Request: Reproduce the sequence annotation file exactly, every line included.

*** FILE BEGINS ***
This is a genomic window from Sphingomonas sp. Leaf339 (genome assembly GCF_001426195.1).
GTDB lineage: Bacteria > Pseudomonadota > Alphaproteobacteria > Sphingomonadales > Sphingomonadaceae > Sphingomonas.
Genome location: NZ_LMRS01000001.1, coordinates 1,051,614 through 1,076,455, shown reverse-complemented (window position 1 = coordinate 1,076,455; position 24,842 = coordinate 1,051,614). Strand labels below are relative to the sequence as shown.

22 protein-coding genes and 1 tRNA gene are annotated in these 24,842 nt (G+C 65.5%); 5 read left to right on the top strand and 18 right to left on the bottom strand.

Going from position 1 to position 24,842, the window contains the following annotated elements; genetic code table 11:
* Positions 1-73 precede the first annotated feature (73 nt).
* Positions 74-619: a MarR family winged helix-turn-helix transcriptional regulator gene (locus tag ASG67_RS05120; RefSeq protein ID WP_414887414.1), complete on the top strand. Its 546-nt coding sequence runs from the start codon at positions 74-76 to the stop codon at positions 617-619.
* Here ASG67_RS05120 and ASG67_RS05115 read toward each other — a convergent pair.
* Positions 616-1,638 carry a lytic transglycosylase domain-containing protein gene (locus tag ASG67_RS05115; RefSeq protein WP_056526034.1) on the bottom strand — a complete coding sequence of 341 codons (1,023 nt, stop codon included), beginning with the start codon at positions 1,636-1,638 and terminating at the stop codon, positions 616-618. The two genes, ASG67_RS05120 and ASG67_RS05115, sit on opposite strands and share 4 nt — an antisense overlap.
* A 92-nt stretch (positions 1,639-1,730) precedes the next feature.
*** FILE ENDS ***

This is a genomic window from Sphingomonas sp. Leaf339 (genome assembly GCF_001426195.1).
GTDB lineage: Bacteria > Pseudomonadota > Alphaproteobacteria > Sphingomonadales > Sphingomonadaceae > Sphingomonas.
Genome location: NZ_LMRS01000001.1, coordinates 1,051,614 through 1,076,455, shown reverse-complemented (window position 1 = coordinate 1,076,455; position 24,842 = coordinate 1,051,614). Strand labels below are relative to the sequence as shown.

22 protein-coding genes and 1 tRNA gene are annotated in these 24,842 nt (G+C 65.5%); 5 read left to right on the top strand and 18 right to left on the bottom strand.

Going from position 1 to position 24,842, the window contains the following annotated elements; genetic code table 11:
* Positions 1-73 precede the first annotated feature (73 nt).
* Positions 74-619: a MarR family winged helix-turn-helix transcriptional regulator gene (locus tag ASG67_RS05120; RefSeq protein ID WP_414887414.1), complete on the top strand. Its 546-nt coding sequence runs from the start codon at positions 74-76 to the stop codon at positions 617-619.
* Here ASG67_RS05120 and ASG67_RS05115 read toward each other — a convergent pair.
* Positions 616-1,638 carry a lytic transglycosylase domain-containing protein gene (locus tag ASG67_RS05115; RefSeq protein WP_056526034.1) on the bottom strand — a complete coding sequence of 341 codons (1,023 nt, stop codon included), beginning with the start codon at positions 1,636-1,638 and terminating at the stop codon, positions 616-618. The two genes, ASG67_RS05120 and ASG67_RS05115, sit on opposite strands and share 4 nt — an antisense overlap.
* A 92-nt stretch (positions 1,639-1,730) precedes the next feature.